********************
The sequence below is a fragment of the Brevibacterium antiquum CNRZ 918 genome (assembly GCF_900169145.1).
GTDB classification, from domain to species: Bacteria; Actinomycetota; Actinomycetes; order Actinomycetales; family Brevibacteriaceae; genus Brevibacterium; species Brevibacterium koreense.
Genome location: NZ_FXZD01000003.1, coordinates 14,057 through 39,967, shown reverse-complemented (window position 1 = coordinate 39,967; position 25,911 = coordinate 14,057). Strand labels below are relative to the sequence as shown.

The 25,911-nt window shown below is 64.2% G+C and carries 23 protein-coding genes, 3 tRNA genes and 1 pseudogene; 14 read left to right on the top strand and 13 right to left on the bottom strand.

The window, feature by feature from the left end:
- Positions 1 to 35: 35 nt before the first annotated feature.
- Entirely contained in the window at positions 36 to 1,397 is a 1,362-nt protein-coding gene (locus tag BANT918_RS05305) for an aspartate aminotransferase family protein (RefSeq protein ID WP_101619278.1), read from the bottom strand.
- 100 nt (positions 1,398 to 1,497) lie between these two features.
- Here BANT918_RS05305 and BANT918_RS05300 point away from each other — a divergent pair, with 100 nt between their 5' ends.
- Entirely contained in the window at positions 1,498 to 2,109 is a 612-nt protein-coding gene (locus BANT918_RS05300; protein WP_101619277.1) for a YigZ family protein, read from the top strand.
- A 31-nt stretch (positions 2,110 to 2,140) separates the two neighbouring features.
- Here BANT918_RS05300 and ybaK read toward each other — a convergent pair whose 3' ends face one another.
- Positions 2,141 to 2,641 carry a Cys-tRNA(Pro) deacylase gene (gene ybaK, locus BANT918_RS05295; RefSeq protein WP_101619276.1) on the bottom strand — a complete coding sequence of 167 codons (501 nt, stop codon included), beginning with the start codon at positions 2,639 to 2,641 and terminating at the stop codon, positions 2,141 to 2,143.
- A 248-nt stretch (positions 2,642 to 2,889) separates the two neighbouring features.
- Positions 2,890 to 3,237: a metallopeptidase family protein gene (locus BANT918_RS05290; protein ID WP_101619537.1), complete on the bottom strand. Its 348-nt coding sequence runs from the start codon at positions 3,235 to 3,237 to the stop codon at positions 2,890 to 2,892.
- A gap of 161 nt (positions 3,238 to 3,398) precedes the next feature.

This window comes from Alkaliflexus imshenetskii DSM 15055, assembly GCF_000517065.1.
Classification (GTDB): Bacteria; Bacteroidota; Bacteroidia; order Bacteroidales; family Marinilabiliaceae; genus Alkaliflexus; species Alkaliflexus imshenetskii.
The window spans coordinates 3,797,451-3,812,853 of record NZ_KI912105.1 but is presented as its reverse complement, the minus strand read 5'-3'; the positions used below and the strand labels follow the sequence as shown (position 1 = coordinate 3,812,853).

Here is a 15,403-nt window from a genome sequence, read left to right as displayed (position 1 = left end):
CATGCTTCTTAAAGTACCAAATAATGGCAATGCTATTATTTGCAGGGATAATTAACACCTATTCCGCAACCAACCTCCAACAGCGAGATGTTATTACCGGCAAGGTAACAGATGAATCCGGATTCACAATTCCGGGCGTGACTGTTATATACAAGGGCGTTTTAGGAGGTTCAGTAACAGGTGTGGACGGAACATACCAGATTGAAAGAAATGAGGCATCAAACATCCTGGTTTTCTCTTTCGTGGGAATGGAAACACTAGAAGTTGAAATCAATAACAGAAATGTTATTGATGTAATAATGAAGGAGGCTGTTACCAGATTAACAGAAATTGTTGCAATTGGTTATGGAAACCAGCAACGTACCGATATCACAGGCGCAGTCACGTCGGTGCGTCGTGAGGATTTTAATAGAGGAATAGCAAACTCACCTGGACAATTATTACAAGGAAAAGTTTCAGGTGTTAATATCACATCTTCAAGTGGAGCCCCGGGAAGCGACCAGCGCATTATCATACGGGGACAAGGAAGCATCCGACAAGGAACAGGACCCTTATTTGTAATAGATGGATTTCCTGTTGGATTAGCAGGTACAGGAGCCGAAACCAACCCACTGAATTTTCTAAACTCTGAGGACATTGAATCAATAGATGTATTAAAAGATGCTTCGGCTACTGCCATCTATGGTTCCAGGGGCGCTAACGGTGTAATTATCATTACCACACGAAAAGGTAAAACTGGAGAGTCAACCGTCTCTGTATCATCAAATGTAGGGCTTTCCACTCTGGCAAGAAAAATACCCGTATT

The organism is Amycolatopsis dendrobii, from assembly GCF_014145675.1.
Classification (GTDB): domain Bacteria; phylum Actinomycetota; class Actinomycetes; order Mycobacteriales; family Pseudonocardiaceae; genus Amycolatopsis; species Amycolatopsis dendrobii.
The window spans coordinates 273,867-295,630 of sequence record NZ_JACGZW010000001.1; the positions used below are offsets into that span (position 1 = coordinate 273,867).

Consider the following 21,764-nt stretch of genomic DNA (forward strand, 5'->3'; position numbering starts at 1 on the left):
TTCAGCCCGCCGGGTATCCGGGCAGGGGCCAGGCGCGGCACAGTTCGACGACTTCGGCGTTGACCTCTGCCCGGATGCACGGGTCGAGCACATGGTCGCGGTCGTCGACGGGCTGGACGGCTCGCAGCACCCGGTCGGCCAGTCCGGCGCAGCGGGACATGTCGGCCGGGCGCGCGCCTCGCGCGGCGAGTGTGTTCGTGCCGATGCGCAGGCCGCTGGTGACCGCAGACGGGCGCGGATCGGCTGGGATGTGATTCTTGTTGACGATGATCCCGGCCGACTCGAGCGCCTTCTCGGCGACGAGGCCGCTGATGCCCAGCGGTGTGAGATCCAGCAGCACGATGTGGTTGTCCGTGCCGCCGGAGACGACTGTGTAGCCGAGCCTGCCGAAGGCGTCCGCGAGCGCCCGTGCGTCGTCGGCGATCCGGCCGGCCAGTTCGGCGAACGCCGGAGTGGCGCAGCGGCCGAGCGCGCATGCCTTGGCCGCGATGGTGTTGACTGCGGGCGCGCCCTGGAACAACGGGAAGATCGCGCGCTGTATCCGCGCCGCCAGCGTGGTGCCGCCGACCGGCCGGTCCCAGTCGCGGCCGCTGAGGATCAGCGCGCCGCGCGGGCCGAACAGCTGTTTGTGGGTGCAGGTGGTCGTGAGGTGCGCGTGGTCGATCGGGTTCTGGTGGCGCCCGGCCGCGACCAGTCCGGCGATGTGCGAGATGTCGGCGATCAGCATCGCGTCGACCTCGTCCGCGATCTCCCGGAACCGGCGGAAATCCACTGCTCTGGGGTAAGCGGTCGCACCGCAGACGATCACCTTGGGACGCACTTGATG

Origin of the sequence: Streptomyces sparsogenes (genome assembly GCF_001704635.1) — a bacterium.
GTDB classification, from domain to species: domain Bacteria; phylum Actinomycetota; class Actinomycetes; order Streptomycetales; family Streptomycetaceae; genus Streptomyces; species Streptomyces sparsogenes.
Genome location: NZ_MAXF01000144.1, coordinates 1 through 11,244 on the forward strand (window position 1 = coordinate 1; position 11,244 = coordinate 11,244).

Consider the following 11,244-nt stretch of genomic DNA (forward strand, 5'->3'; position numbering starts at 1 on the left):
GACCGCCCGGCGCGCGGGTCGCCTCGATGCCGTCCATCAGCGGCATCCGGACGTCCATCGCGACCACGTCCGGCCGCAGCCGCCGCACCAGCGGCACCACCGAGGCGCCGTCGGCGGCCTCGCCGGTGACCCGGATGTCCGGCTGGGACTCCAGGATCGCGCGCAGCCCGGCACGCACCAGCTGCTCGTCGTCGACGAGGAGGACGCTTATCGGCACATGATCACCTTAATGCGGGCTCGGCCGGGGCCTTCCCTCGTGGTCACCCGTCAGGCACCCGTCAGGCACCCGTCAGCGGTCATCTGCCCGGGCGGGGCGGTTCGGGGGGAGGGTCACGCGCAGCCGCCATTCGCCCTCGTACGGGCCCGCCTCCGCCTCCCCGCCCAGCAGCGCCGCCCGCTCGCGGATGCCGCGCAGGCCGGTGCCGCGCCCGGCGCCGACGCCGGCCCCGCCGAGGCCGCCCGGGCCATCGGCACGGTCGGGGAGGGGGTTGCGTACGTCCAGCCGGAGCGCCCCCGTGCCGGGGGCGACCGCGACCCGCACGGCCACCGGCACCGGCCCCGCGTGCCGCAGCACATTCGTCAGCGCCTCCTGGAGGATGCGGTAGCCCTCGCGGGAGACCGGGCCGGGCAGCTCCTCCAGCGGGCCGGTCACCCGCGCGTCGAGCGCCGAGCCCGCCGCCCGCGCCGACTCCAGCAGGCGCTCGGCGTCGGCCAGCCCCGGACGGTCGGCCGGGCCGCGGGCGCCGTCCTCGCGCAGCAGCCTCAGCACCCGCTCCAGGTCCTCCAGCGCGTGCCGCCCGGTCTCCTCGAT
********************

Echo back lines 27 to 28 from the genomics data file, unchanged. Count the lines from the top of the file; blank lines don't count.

Origin of the sequence: Streptomyces sparsogenes (genome assembly GCF_001704635.1) — a bacterium.
GTDB classification, from domain to species: domain Bacteria; phylum Actinomycetota; class Actinomycetes; order Streptomycetales; family Streptomycetaceae; genus Streptomyces; species Streptomyces sparsogenes.